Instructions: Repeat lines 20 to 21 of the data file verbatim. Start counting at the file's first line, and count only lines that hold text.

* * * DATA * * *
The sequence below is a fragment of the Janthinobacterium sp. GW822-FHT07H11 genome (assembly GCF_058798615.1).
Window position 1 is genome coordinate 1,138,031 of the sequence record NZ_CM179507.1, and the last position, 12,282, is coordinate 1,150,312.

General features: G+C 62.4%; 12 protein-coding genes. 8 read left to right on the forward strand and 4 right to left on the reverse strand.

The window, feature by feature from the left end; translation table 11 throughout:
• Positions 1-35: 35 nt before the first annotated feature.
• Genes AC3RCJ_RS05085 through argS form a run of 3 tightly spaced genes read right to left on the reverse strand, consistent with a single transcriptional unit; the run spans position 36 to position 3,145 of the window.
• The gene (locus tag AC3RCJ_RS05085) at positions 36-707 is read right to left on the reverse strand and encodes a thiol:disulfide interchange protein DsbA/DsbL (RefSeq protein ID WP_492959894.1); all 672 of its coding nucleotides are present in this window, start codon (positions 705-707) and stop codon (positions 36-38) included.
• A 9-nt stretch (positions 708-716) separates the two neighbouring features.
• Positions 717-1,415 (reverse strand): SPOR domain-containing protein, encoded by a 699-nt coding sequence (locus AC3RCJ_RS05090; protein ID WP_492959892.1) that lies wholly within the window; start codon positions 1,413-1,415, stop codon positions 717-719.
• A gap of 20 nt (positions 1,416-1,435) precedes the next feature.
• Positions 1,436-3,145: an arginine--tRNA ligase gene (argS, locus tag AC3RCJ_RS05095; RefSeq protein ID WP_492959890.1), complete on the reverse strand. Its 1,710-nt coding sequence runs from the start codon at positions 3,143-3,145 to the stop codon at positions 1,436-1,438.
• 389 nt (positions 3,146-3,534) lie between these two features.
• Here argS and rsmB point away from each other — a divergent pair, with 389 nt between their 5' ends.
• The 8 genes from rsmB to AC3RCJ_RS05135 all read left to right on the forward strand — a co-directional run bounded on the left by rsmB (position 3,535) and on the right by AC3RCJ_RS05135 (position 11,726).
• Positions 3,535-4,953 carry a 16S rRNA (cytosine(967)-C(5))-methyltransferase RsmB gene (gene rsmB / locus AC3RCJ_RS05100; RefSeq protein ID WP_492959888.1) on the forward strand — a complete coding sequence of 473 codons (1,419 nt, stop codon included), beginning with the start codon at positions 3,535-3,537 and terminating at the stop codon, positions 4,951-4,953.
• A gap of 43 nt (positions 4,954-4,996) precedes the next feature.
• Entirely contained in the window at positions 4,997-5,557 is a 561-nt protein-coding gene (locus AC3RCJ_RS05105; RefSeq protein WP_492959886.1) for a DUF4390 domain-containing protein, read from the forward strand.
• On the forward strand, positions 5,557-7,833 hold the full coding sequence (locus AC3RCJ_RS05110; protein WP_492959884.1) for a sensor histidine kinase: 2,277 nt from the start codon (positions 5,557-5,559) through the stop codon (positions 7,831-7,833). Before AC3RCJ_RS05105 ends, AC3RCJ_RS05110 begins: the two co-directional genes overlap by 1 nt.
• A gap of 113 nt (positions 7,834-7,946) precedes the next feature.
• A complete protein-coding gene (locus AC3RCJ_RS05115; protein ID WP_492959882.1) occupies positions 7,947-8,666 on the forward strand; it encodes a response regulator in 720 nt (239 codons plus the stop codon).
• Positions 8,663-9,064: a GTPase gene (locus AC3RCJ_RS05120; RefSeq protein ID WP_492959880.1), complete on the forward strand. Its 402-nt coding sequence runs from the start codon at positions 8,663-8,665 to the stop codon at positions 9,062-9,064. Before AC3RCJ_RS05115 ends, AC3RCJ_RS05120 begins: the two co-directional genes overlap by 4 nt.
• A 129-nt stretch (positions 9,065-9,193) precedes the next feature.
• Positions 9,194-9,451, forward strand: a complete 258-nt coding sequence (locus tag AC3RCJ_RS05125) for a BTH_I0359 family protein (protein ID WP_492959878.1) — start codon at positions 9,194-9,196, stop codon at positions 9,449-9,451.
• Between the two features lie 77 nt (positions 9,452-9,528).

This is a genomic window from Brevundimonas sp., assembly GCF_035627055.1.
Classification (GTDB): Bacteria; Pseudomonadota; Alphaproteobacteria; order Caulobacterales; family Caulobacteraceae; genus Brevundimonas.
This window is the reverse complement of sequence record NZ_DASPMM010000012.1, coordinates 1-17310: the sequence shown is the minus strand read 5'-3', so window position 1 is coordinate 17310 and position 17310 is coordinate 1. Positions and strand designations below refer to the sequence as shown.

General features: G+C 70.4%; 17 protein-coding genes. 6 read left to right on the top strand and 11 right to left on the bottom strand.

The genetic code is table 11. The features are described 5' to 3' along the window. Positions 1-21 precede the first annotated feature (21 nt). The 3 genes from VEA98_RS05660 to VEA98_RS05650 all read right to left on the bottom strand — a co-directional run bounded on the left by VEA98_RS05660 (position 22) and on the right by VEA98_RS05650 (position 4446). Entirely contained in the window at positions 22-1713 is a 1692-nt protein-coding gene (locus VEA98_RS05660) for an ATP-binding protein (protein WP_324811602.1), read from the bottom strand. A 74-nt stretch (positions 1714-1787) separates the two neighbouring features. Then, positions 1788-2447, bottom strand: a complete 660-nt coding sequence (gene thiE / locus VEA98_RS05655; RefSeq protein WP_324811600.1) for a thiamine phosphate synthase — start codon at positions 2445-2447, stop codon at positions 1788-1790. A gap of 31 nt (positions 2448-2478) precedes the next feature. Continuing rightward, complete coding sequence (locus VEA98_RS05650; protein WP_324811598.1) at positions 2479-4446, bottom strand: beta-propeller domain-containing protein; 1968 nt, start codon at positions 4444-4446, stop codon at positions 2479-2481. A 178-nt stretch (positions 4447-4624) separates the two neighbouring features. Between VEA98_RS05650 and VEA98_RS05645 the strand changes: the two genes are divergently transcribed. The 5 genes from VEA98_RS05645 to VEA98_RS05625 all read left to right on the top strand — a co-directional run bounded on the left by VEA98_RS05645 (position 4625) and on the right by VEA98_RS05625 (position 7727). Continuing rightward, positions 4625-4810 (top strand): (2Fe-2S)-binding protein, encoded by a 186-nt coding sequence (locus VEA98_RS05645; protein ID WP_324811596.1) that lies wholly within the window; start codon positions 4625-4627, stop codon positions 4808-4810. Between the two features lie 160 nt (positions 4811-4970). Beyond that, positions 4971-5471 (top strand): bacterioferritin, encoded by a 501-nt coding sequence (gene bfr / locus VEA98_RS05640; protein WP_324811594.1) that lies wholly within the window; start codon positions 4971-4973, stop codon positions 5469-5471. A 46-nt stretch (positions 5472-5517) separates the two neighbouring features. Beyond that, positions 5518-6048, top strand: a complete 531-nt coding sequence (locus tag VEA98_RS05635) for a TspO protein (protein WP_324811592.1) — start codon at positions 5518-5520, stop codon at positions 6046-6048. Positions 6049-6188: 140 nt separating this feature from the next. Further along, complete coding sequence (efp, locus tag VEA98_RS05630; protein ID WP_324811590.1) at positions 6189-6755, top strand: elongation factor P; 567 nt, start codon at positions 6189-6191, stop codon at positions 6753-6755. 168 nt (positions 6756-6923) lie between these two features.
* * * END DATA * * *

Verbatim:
• A complete protein-coding gene (locus AC3RCJ_RS05115; protein ID WP_492959882.1) occupies positions 7,947-8,666 on the forward strand; it encodes a response regulator in 720 nt (239 codons plus the stop codon).
• Positions 8,663-9,064: a GTPase gene (locus AC3RCJ_RS05120; RefSeq protein ID WP_492959880.1), complete on the forward strand. Its 402-nt coding sequence runs from the start codon at positions 8,663-8,665 to the stop codon at positions 9,062-9,064. Before AC3RCJ_RS05115 ends, AC3RCJ_RS05120 begins: the two co-directional genes overlap by 4 nt.